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NAHT protesters in front of Trump International Hotel

Housing advocates from around the country gathered outside of the Trump International Hotel in Washington, D.C. on June 27 to protest President Trump’s proposed FY’18 budget. The budget includes a $7.7 billion or 15% cut to HUD and a complete elimination of the national Housing Trust Fund, the Community Development Block Grant program, and the U.S. Interagency Council on Homelessness, among others. The rally was coordinated by the National Alliance of HUD Tenants (NAHT) and co-sponsored by Empower D.C. Most at the rally were also attendees at NAHT’s annual conference in Washington, and many are themselves public housing residents or recipients of other federal housing assistance programs, in addition to other federal safety net programs that the president’s budget proposes slashing.

The budget proposal would be devastating to the millions of many low income households who benefit from HUD-administered housing programs. Megan Hustings, interim director of the National Coalition for the Homeless, spoke at the rally and expressed agitation by the budget proposal. Pointing to the history of this moment, Hustings noted that the proposed slashing of the HUD budget has not happened since 1981, with the first federal budget implemented by former President Ronald Reagan—and the clear and immediate impact of that budget was a nationwide surge in homelessness.

Many of the day’s speakers shared the belief that housing is an essential human right. Charlotte Delgado, a board member of NAHT said in her speech, “Donald Trump has demolished the right to have a decent life…Housing is a basic human right.” Speakers also addressed the fact that the U.S. is the wealthiest country in the world, yet our federal budgets year after year still do not make housing accessible and available to all of our nation’s most vulnerable families.

Another spokesperson for NAHT said “You can’t get rid of poor people, you have to make poor people equal people…you can’t trap people in poverty, you have to give us a path out.” The same NAHT representative stated that all of the paths out of poverty starts with a stable home.

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Another point that was echoed in speeches and protest signs was that our multimillionaire president is himself a public housing resident. In fact, he does not pay any portion of his income toward the cost of living in the White House—an ironic observation, given the protest’s location in front of the gilded-sign reading “Trump International Hotel.” This point was intended to highlight that one piece of the president’s budget proposal includes a policy change whereby public housing residents would move from paying 30% to 35% of their already limited monthly income rent. In total, approximately 50 attended Tuesday morning’s rally, after which NAHT conference attendees traveled up Pennsylvania Avenue for an afternoon of lobby meetings on Capitol Hill with Members of Congress.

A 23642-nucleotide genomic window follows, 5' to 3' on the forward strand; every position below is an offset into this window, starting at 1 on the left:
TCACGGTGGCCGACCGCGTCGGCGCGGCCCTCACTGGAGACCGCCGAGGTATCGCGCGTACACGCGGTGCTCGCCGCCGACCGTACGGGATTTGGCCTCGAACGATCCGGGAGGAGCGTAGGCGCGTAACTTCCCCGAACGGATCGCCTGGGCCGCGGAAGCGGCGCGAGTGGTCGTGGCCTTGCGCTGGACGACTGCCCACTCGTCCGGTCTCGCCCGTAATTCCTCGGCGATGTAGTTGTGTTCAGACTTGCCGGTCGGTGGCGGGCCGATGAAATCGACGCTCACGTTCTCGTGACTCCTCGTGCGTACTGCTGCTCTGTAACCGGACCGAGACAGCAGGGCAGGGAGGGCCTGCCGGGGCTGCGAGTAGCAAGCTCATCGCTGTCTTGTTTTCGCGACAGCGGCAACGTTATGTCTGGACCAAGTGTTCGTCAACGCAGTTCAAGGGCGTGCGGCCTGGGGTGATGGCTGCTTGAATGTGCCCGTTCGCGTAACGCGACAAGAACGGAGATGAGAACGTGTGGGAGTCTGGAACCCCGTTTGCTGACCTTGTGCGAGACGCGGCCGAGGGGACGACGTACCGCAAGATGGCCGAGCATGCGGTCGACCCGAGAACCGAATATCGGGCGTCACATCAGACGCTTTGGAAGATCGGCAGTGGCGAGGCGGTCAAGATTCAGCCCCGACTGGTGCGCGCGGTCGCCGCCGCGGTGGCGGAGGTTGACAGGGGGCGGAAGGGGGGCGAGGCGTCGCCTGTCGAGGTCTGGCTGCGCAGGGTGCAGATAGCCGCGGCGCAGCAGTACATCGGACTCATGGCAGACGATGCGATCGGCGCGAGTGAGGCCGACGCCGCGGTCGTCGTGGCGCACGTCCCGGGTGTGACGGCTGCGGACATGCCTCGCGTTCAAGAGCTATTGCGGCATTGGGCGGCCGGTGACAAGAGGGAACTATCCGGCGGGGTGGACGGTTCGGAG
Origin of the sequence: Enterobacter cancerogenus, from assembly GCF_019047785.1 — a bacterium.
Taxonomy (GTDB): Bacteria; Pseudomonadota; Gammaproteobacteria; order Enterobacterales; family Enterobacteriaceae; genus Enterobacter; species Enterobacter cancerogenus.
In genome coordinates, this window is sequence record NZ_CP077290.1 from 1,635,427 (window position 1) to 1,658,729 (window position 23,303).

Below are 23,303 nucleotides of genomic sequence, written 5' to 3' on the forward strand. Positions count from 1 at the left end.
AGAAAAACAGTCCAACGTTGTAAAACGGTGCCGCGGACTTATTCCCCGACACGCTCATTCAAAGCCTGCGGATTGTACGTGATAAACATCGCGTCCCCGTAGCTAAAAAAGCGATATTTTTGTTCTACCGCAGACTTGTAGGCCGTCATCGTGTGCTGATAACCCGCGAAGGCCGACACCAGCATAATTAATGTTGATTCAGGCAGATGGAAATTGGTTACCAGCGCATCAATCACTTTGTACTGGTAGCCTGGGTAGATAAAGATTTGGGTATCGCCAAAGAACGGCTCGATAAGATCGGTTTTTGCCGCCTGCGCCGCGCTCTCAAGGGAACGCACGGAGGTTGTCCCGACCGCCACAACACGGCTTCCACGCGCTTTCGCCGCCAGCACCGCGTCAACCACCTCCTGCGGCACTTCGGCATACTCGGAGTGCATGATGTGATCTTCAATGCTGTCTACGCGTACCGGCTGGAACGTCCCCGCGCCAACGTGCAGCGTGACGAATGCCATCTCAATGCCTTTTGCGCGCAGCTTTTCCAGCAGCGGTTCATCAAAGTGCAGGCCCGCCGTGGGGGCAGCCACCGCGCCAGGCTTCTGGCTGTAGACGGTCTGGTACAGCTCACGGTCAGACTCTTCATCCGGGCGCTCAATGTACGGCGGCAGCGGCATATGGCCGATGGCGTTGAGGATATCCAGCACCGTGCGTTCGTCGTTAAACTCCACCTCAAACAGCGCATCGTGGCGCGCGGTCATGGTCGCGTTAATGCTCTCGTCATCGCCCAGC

My Time as an Intern with NLIHC

By Hannah Keith, former communications & graphic design intern

I admit before I joined NLIHC I knew little about the housing crisis in American and how serious it is. As both of my parents work for the government they have always told me the importance of being socially responsible. Being able to be a part of NLIHC has been an eye-opening experience for me. One morning while I was on the way to work I saw a lady upset as someone had stolen her metro card. As she looked flustered I asked her if she needed help, but there wasn’t anything we could do about the situation.  She would find a way to get to work.  Then I thought back to what NLIHC’s President & CEO Diane Yentel said, that many people are “one emergency, one broken-down car, one illness, one missed day of work away from not being able to pay their rent.” As I hopped on the metro car I thought about that and the daily struggle so many others face each day.

One of the most memorable experiences I encountered in my time with NLIHC was being able to be a part of the 2017 Housing Policy Forum. Everything from preparing for it and seeing the time and effort my coworkers put into it really showed me how much each and everyone cares about the cause.  I enjoyed most importantly having the opportunity to hear the voices of those who live in low-income housing and how the housing crisis affects them.

NLIHC Staff at 2017 Housing Policy Forum

Hannah (far right) & staff at 2017 NLIHC Housing Policy Forum

I graduated from High Point University with a degree in communications and a minor in graphic design. Being a part of the Communications team has taught me many skills that I can carry along with me in my career path as I learn how to better create digital media. It only took me a few days though, working with such great NLIHC staff, listening in on meetings and, it seemed, everything they talked about, for me to also become a passionate low-income housing advocate – and I will always be one.